It doesn’t matter if you are a professional LinkedIn profile writer or not, simply posting a profile won’t send job offers flying in to you. It’s possible for you to receive a few inquiries, but you also have to be somewhat active on the site. Even more importantly, if you are searching for a job, make it clear in your profile. Put your contact information clearly where a recruiter can see it to make it easier for them to get in touch with you.
Myth #4 – LinkedIn Groups Don’t Provide Real Benefits
Some people think LinkedIn groups won’t benefit them much. However, if you ask a LinkedIn profile service, they may tell you you’re not using LinkedIn groups properly. Many people join groups, but don’t engage in them. If you start conversations and intellectual discussions, other people are more likely to join in. By networking with other executives, you’ll be able to help each other stay on top of your respective industries. The more the people in the group see your name, the more they will remember it if a job opportunity ever becomes available.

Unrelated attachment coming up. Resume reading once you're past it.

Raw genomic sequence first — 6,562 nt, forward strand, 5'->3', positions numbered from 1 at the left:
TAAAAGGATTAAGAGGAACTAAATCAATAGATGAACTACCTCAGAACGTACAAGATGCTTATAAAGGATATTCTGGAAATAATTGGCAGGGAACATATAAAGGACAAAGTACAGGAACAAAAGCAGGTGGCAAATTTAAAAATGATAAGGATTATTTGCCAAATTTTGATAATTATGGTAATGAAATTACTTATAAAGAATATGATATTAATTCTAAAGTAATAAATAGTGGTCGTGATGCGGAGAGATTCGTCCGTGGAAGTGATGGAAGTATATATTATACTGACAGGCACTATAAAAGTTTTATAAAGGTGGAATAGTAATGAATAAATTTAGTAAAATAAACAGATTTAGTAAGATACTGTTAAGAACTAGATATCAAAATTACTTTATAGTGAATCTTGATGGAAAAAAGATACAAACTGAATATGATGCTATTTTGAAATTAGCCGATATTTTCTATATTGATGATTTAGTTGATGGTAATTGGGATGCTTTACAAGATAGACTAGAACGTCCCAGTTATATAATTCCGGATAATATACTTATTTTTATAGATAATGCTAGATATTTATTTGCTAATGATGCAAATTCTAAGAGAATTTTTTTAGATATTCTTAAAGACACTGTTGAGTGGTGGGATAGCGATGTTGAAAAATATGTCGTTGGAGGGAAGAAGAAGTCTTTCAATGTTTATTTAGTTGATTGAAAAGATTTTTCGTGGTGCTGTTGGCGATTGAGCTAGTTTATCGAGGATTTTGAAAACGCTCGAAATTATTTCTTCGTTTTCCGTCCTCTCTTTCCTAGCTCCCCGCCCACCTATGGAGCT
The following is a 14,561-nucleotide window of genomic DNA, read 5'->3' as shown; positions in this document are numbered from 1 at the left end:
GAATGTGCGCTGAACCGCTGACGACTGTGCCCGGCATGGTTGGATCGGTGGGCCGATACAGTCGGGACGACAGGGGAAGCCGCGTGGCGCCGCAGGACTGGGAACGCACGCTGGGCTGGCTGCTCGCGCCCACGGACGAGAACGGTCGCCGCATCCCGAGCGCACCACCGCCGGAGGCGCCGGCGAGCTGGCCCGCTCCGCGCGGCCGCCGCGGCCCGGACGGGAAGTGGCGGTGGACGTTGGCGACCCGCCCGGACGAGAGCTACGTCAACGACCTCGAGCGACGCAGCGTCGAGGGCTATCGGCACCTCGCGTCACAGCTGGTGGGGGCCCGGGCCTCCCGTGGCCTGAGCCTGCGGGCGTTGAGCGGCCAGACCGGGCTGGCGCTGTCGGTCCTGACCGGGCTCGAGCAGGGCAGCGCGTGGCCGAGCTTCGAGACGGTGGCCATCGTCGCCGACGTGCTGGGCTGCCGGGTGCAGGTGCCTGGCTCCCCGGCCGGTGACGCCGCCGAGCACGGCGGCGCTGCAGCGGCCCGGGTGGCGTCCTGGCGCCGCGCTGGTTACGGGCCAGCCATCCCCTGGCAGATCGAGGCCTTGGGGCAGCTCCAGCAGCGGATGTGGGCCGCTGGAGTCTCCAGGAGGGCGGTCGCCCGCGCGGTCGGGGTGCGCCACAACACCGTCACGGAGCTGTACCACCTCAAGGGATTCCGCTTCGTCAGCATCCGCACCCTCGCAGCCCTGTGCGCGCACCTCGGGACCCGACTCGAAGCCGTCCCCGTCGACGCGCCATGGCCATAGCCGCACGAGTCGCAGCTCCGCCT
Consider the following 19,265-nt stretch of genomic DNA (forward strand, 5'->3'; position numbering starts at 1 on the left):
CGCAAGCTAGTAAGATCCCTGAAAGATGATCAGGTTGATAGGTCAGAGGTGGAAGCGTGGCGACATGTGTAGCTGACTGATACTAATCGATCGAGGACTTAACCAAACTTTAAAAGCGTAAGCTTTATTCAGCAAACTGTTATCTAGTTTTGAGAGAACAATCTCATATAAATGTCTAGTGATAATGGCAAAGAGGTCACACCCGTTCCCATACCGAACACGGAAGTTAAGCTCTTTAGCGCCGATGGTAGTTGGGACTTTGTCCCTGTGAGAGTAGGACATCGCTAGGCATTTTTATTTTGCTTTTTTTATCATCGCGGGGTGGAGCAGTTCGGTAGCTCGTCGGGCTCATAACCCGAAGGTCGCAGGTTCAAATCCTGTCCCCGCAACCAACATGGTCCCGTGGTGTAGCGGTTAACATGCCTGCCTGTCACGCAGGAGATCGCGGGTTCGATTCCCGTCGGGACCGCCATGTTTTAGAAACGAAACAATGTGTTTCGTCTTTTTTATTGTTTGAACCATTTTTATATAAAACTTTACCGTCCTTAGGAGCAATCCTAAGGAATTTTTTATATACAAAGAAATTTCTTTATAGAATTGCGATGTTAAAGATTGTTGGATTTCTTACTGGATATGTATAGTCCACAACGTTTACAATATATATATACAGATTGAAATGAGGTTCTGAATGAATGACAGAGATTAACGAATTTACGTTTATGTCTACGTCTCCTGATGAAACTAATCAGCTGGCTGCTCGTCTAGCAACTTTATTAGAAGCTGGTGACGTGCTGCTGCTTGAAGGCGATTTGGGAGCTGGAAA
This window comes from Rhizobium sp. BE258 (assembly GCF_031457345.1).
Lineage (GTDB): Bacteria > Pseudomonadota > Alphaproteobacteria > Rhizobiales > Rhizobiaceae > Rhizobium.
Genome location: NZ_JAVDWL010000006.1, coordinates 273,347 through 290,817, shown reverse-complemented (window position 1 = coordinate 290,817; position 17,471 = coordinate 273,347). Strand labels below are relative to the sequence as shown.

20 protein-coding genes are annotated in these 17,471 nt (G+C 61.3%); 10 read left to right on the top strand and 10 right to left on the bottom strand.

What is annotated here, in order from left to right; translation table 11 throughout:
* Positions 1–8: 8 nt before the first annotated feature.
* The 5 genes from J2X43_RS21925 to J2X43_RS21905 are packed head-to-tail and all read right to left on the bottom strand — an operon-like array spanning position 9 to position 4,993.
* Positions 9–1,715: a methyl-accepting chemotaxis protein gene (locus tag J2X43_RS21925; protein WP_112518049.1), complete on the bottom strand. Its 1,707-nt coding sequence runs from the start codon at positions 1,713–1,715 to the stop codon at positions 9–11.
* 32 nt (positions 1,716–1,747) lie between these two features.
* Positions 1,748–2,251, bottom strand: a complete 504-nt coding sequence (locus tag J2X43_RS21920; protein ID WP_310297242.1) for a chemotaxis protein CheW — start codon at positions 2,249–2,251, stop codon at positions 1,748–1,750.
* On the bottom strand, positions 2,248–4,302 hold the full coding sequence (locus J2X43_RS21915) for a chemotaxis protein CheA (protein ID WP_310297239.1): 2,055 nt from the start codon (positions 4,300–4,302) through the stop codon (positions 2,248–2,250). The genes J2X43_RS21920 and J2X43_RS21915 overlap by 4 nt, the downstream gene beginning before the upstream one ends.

There are a lot of facts and myths when it comes to online networking, and LinkedIn is no different. Whether you’re just beginning to create a LinkedIn profile, or if you are stuck and need to give yours a facelift, feel free to reach out and we will be happy to assist you in any way we can.
It takes a lot of hard work and effort to craft the perfect resume. When you’ve finally got it just how you want it, you may be tempted to copy and paste the information into your LinkedIn profile. However, the two should be separated for a few important reasons. The substance of your profile can be similar to your resume, but you need to add a little more style and creativity. Here are some reasons why you shouldn’t treat LinkedIn the same way as your resume.